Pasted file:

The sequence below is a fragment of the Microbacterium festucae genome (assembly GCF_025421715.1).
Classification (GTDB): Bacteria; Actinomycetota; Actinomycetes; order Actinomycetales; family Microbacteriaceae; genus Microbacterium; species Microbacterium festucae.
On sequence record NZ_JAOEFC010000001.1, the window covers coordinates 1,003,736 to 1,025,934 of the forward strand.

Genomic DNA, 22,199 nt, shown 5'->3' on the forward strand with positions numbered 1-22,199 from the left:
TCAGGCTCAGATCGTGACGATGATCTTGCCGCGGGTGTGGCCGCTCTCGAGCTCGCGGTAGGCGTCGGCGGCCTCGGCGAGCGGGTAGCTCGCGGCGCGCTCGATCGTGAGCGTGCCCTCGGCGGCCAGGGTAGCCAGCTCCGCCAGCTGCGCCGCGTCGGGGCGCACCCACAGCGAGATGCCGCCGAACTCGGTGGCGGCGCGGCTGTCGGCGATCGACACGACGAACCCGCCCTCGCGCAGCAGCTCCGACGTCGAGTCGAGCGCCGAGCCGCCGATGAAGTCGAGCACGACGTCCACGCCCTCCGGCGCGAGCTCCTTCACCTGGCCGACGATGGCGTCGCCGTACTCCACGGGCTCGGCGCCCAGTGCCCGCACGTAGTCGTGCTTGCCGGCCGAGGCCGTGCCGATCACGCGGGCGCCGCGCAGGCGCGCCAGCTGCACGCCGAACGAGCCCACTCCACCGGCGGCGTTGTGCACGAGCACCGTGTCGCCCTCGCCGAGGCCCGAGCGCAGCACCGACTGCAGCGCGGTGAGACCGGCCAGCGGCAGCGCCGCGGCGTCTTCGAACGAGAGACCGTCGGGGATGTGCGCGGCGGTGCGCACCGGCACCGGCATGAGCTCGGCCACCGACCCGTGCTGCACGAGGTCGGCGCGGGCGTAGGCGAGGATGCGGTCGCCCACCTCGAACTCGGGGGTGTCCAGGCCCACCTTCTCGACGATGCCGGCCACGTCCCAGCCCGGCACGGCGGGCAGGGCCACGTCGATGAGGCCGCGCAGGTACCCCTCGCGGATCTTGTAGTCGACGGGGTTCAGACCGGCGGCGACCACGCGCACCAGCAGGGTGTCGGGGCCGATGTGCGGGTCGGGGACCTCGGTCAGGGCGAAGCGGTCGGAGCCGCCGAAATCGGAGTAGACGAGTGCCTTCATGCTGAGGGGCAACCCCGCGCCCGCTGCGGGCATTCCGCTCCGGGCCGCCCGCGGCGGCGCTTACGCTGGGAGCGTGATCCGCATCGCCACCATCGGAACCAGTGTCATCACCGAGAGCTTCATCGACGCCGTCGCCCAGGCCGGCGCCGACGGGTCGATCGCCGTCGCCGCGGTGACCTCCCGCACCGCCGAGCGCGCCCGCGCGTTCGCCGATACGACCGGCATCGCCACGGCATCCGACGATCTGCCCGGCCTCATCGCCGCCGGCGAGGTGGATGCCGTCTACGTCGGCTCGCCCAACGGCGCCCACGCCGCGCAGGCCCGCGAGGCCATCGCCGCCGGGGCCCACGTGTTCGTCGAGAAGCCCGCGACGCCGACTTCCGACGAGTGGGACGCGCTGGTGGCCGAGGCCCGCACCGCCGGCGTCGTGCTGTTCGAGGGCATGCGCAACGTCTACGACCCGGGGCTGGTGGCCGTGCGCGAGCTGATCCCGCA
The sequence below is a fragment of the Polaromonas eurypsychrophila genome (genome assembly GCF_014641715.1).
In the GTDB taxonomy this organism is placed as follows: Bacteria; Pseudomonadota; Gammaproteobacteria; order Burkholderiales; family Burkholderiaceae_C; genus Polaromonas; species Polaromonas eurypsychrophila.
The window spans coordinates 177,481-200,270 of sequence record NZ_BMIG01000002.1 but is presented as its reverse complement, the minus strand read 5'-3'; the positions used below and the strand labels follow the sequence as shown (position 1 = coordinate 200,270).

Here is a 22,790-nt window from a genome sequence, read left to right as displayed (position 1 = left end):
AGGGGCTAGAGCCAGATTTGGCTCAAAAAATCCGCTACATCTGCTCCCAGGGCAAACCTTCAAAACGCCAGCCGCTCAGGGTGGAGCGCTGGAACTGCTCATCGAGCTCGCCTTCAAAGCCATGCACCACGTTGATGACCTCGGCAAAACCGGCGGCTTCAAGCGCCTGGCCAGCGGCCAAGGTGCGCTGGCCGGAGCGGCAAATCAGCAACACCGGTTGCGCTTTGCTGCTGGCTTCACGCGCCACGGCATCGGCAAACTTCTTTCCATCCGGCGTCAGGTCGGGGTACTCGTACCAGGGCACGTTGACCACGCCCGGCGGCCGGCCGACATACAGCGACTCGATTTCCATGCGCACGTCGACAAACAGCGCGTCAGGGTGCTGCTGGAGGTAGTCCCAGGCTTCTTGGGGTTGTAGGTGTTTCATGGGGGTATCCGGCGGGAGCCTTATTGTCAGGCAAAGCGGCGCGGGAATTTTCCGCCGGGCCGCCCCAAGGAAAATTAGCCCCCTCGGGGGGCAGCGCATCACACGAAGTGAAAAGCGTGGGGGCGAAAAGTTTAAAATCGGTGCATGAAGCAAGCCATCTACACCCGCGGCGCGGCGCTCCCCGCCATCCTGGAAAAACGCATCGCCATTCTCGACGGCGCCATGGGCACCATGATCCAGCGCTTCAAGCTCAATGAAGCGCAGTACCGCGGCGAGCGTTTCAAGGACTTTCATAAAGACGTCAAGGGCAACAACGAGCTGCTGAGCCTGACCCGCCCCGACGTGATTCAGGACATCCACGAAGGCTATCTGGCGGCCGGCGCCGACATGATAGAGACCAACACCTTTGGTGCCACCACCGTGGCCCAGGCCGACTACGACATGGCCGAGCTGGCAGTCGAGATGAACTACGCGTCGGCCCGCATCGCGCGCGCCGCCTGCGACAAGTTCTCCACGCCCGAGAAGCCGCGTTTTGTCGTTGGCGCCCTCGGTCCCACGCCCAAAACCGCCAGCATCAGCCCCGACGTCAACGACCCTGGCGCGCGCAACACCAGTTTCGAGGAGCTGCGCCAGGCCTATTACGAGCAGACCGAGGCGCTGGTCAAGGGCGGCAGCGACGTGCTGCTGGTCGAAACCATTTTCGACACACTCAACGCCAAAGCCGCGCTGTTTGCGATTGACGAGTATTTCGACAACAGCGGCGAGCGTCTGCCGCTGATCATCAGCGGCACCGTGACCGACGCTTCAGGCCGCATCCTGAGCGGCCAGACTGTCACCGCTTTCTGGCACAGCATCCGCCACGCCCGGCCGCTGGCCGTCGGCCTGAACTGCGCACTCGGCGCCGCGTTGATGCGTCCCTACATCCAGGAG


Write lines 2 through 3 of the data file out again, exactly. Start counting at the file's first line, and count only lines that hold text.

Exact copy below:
Classification (GTDB): Bacteria; Actinomycetota; Actinomycetes; order Actinomycetales; family Microbacteriaceae; genus Microbacterium; species Microbacterium festucae.
On sequence record NZ_JAOEFC010000001.1, the window covers coordinates 1,003,736 to 1,025,934 of the forward strand.